Editor’s Comments: Catching ’Em Young—Stormwater Education

March 8, 2017

Do you remember when recycling first caught on in your community? At your school or workplace? In your own home? The answer will depend somewhat on your age and where you fall within the timeline of the recycling movement: Earth Day (the first one was in 1970) helped bring widespread attention to the idea. In 1971 the first “bottle bill” was introduced in Oregon, charging a refundable deposit on beverage containers. In 1974 a few cities began curbside recycling programs; by 1988 more than a thousand cities had them, and by 1992 the number had grown to more than 5,000. In 1981 the first city—Woodbury, NJ—made recycling mandatory.

Chances are that if you grew up in the 1980s or later in the US, you were exposed to some sort of message in school regarding recycling. The idea was that if kids learned the importance of it there, they’d take the lesson home and encourage—not to say nag—their parents when they threw a can or bottle in the trash. And it worked; studies from the ’80s and ’90s, when these educational efforts really took off, showed that households with children who were exposed to these programs recycled more.

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Now we’re taking the same approach with other practices, including education about watersheds. An article on page 18 of this issue looks in detail at a program in Bozeman, MT, to teach fourth-, fifth-, and sixth-graders about water conservation and stormwater management. The lessons include identifying key features of the local watershed, exploring how water flows on the campus of the kids’ own school (and how it carries pollutants with it), and looking around at home to see how water might be used more efficiently.

Importantly, the program is carefully measuring its results—comparing, for example, students’ scores on tests of watershed and conservation knowledge before and after the course. (They improved by an average of 120%.) Organizers have also tweaked the program, based on feedback from teachers and parents; for example, an exercise called the “home water audit” was renamed “home water investigation” after some parents balked at the original term.

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The group that helped local educators in Bozeman, the Project WET Foundation (for “Water Education for Teachers”), develops educational material for programs all over the country and around the world, with an emphasis on programs to be delivered to schoolchildren. Similar programs exist, such as the Leaf Pack Network (featured in an article in our January/February 2010 issue), developed by the Stroud Water Research Center and focusing very specifically on stream health and stream macroinvertebrates.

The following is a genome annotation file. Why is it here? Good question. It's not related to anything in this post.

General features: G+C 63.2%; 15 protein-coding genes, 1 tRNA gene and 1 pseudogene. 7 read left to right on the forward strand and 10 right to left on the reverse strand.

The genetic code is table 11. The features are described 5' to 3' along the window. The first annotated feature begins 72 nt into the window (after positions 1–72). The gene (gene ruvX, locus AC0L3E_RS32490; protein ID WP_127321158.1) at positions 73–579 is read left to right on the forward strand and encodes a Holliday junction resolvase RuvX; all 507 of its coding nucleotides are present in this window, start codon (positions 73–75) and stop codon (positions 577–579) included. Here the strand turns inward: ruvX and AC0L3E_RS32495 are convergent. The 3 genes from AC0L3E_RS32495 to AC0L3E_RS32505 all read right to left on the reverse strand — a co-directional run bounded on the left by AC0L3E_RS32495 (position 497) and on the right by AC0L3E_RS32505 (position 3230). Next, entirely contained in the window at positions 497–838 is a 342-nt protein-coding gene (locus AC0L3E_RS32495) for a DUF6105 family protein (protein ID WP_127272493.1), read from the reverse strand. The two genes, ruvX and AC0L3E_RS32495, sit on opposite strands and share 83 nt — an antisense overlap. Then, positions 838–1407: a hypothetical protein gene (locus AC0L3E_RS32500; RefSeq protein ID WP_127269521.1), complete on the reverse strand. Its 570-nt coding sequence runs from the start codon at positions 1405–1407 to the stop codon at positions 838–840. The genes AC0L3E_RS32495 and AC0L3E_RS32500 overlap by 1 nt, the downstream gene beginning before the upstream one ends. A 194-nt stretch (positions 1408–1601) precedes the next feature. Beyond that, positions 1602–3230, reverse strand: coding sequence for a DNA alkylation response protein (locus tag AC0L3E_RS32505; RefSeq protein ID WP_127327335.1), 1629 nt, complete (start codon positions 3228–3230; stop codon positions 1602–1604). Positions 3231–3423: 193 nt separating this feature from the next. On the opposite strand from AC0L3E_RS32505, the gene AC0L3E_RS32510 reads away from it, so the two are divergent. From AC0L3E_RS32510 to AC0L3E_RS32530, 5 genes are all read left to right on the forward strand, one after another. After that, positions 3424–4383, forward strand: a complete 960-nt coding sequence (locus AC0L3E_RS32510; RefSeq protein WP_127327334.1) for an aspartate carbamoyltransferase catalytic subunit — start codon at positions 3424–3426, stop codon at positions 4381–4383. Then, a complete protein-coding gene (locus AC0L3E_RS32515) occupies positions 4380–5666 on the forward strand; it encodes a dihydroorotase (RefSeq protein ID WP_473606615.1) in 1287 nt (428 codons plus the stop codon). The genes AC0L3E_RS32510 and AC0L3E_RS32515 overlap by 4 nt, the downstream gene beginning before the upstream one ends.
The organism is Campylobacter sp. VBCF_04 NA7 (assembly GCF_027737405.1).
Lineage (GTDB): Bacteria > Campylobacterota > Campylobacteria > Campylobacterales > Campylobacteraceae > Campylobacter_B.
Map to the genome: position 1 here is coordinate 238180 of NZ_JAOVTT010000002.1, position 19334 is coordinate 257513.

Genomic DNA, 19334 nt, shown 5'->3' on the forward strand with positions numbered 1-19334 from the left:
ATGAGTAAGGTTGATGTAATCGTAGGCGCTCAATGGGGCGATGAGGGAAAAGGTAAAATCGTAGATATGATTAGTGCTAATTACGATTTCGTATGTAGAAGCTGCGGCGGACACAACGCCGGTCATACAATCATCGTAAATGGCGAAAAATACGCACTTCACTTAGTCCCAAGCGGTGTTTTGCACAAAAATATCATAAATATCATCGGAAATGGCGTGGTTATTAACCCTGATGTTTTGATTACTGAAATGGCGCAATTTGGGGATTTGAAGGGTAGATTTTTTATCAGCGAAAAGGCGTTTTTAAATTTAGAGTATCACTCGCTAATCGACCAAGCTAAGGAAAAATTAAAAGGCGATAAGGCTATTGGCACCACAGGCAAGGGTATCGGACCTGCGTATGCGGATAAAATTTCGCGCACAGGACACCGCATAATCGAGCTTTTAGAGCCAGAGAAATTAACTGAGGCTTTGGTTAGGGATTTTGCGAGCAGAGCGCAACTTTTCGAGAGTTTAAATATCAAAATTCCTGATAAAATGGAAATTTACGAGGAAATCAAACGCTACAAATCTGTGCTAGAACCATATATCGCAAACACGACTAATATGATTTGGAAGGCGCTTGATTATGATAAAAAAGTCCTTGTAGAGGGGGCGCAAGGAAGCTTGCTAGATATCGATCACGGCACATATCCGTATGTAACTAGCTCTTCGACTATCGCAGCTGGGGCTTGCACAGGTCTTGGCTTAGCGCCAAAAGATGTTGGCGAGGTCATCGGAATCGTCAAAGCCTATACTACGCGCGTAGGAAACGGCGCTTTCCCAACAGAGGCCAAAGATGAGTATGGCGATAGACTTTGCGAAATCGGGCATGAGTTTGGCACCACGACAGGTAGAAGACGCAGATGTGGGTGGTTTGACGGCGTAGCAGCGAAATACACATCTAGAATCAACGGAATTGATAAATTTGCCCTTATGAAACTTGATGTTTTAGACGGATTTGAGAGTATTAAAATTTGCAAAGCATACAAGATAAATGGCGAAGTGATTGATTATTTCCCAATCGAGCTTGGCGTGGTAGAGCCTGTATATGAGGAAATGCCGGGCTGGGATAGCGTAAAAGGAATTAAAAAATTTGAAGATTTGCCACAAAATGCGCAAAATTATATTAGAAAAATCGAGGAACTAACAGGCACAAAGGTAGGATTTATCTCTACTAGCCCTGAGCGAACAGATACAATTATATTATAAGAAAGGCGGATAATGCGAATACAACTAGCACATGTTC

Are you aware of any of these programs in your community? Have your kids participated in them? And how well do you think they work? At best, they’re introducing new concepts and getting students out of the classroom and into the environment they’re supposed to be learning about—and beyond that, they may spark a larger, lifelong interest in scientific investigation. On the downside, they take scarce time and resources that might be spent on other things. (The article in this issue addresses that as well, including the time needed to train the teachers.) Share your thoughts in the comments below, or email me at [email protected].
About the Author

Janice Kaspersen

Janice Kaspersen is the editor of Erosion Control and Stormwater magazines. She works with experts throughout the erosion and sediment control industry and the stormwater industry to produce articles relevant to professionals working in both of these fields. Topics covered regularly in the magazines include best management practices for erosion control and stormwater management; green infrastructure, such as bioswales, rain gardens, pervious pavement, and rainwater harvesting systems, as a supplement to traditional “gray” infrastructure; stormwater management and erosion and sediment control techniques for construction sites; urban retrofit and redevelopment; and the many evolving Clean Water Act regulations. She has researched and written articles on topics ranging from coastal erosion to stormwater program funding.

Janice also puts together the speaker program portion of Forester Media’s StormCon, the North American Surface Water Quality Conference and Exposition, which is in its fourteenth year. The annual StormCon conference brings together surface water professionals, engineers, municipal program managers, researchers, regulators, and others concerned with water quality. Conference program tracks include Best Management Practices, Green Infrastructure, Stormwater Program Management, Water-Quality Monitoring, Advanced Research, and Industrial Stormwater Management.

Before joining Forester Media, Janice worked as a technical writer and editor for a government research laboratory. She has a degree in English and anthropology from the University of Arizona. She holds a certification from the Board of Editors in the Life Sciences.

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